France presidential elections

 
 
 
  • An election worker counts ballots during the second round of the French presidential elections, in Paris. (Zacharie Scheurer, AP)
  • Supporters of Socialist President-elect Francois Hollande celebrate after the results of the second round of the French Presidential elections were announced at Bastille square in Paris, France. Hollande defeated outgoing President Nicolas Sarkozy on Sunday to become France's next president, Sarkozy conceded defeat minutes after the polls closed. (Laurent Cipriani, AP)
  • Outgoing French President Nicolas Sarkozy leaves after addressing supporters at his Union for a Popular Movement (UMP) party headquarters after the the preliminary results of the second round of the presidential elections were announced in Paris. Almost every crisis-hit European country that has held an election since disaster struck in 2009 has thrown out its leader. (Jacques Brinon, AP)
  • Supporters of Socialist candidate Francois Hollande celebrate his victory in the second round of presidential elections at Bastille Square in France. (Laurent Cipriani, AP)
  • (Laurent Cipriani, AP)
  • France handed the presidency to leftist Hollande, a champion of government stimulus programs who says the state should protect the downtrodden - a victory that could deal a death blow to the drive for austerity that has been the hallmark of Europe in recent years. (Laurent Cipriani, AP)
  • French president-elect Francois Hollande embraces his companion Valerie Trierweiler after greeting crowds gathered to celebrate his election victory. (Francois Mori, AP)
  • Hollande said European partners should be relieved and not frightened by his presidency. (Laurent Cipriani)
  • A crowd wait on Cathedral square to hear President-elect Francois Hollande's speech in Tulle. (Lionel Cironneau, AP)
  • A crowd gather on Cathedral square to hear President-elect Francois Hollande's speech in Tulle, central France. (Lionel Cironneau, AP)
  • President-elect Francois Hollande leaves Tulle, central France after addressing the crowd. (Lionel Cironneau, AP)
  • Concerns that Hollande was too mild-mannered and academic to take on Sarkozy disappeared as the race went on and he emerged as a tough campaigner, his speeches sprinkled with dry humour. (Lionel Cironneau, AP)
  • Hollande's performance during the campaign's only face-to-face debate - when he fended off an increasingly aggressive Sarkozy accusing him of "lies" and "slander" - was particularly lauded.(Michel Spingler, AP)
  • "I am proud to have been capable of giving people hope again," Hollande told huge crowds of supporters in his electoral fiefdom of Tulle in central France. "We will succeed!" (Bob Edme, AP)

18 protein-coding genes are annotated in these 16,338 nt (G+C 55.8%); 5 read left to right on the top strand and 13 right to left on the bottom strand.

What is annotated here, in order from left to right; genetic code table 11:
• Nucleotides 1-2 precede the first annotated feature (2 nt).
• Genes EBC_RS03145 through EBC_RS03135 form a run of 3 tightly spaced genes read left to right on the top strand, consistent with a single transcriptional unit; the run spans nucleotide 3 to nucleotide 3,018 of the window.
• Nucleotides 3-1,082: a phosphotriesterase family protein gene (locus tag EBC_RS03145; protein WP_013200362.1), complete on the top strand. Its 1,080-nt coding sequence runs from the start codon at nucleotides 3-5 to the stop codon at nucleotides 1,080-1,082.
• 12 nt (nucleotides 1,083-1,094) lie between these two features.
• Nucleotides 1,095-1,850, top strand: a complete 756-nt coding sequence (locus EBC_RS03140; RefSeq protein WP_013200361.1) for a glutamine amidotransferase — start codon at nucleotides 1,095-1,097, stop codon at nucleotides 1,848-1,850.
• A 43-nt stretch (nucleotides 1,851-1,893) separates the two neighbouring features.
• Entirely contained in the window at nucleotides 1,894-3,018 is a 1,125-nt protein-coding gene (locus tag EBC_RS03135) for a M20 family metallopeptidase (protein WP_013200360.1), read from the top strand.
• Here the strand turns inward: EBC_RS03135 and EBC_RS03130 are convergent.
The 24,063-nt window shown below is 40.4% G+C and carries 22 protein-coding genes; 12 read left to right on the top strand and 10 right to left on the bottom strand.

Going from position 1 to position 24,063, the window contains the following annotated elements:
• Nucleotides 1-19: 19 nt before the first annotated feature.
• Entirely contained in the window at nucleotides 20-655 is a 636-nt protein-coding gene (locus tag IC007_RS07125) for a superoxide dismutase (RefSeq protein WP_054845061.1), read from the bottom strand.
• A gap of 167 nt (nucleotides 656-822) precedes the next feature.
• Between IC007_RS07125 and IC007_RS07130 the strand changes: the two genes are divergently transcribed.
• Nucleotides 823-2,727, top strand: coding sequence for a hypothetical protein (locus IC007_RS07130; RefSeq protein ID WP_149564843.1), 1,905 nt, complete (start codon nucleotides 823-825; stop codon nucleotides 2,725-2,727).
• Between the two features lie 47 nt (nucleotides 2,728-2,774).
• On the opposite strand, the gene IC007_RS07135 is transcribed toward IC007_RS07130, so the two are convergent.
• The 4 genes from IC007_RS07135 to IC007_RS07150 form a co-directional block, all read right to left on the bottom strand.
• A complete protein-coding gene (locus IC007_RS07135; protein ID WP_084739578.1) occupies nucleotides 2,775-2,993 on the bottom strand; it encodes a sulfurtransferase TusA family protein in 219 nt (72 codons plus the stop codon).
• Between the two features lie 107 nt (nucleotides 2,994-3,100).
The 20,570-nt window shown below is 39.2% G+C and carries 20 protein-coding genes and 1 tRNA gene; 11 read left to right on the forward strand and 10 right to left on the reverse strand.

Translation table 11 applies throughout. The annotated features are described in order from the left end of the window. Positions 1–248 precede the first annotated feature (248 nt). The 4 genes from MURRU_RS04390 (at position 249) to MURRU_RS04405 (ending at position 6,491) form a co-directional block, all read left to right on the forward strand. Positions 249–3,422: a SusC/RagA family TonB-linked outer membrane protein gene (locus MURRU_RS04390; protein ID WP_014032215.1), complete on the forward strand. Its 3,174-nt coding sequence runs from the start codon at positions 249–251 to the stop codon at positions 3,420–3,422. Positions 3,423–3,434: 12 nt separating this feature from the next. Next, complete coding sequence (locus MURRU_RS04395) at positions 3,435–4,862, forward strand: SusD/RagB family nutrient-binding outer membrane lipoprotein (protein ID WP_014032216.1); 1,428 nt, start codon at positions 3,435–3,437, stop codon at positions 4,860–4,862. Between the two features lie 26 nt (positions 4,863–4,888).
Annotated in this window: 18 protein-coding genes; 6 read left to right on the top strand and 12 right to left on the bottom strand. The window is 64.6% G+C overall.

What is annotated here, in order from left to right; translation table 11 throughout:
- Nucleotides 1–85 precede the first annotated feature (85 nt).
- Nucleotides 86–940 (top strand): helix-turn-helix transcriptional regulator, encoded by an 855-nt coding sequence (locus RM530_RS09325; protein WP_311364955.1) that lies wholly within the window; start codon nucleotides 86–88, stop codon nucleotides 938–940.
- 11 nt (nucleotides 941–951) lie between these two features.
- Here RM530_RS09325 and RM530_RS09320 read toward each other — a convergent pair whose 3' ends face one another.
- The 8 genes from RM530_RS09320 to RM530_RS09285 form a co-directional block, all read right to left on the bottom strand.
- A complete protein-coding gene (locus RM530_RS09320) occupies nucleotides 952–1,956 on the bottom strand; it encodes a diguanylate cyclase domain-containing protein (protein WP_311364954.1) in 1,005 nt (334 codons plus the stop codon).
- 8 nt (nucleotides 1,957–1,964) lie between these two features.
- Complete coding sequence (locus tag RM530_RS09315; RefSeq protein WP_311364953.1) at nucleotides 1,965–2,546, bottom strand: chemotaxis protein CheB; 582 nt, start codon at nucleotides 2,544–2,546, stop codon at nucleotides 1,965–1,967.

• Hollande inherits an economy that's a driver of the European Union but is deep in debt. He wants more government stimulus, and more government spending in general, despite concerns in the markets that France needs to urgently trim its huge debt. (Remy de la Mauviniere, AP)
  • Sarkozy conceded defeat minutes after the polls closed, saying he had called Hollande to wish him "good luck" as the country's new leader. (Laurent Cipriani, AP)
  • With 75% of the vote counted, official results showed Hollande with 51.1% of the vote compared with Sarkozy's 48.9%, the Interior Ministry said. The CSA, TNS-Sofres and Ipsos polling agencies all predicted a Hollande win as well. (Laurent Cipriani, AP)
  • Supporters of outgoing French President Nicolas Sarkozy's Union for a Popular Movement (UMP) listen as the preliminary results of the second round of the presidential elections were announced at UMP headquarters in Paris. (Jacques Brinon, AP)
  • Sarkozy, widely disliked for budget cuts and his handling of the economy during recent crises, said he did his best to win a second term, despite widespread anger at his handling of the economy. (Michel Euler, AP)
  • A supporter of outgoing French President Nicolas Sarkozy's cries as the preliminary results of the second round of the presidential elections were announced. Sarkozy had said he would quit politics if he lost. (Michel Euler, AP)
  • People of all ages and different ethnicities celebrated Hollande's victory at the Bastille. (Francois Mori, AP)
  • Among his first trips, Hollande will be to the United States later this month for summits of Nato - where he will announce he is pulling French troops out of Afghanistan by the end of the year - and the Group of Eight leading world economies.(Michel Spingler, AP)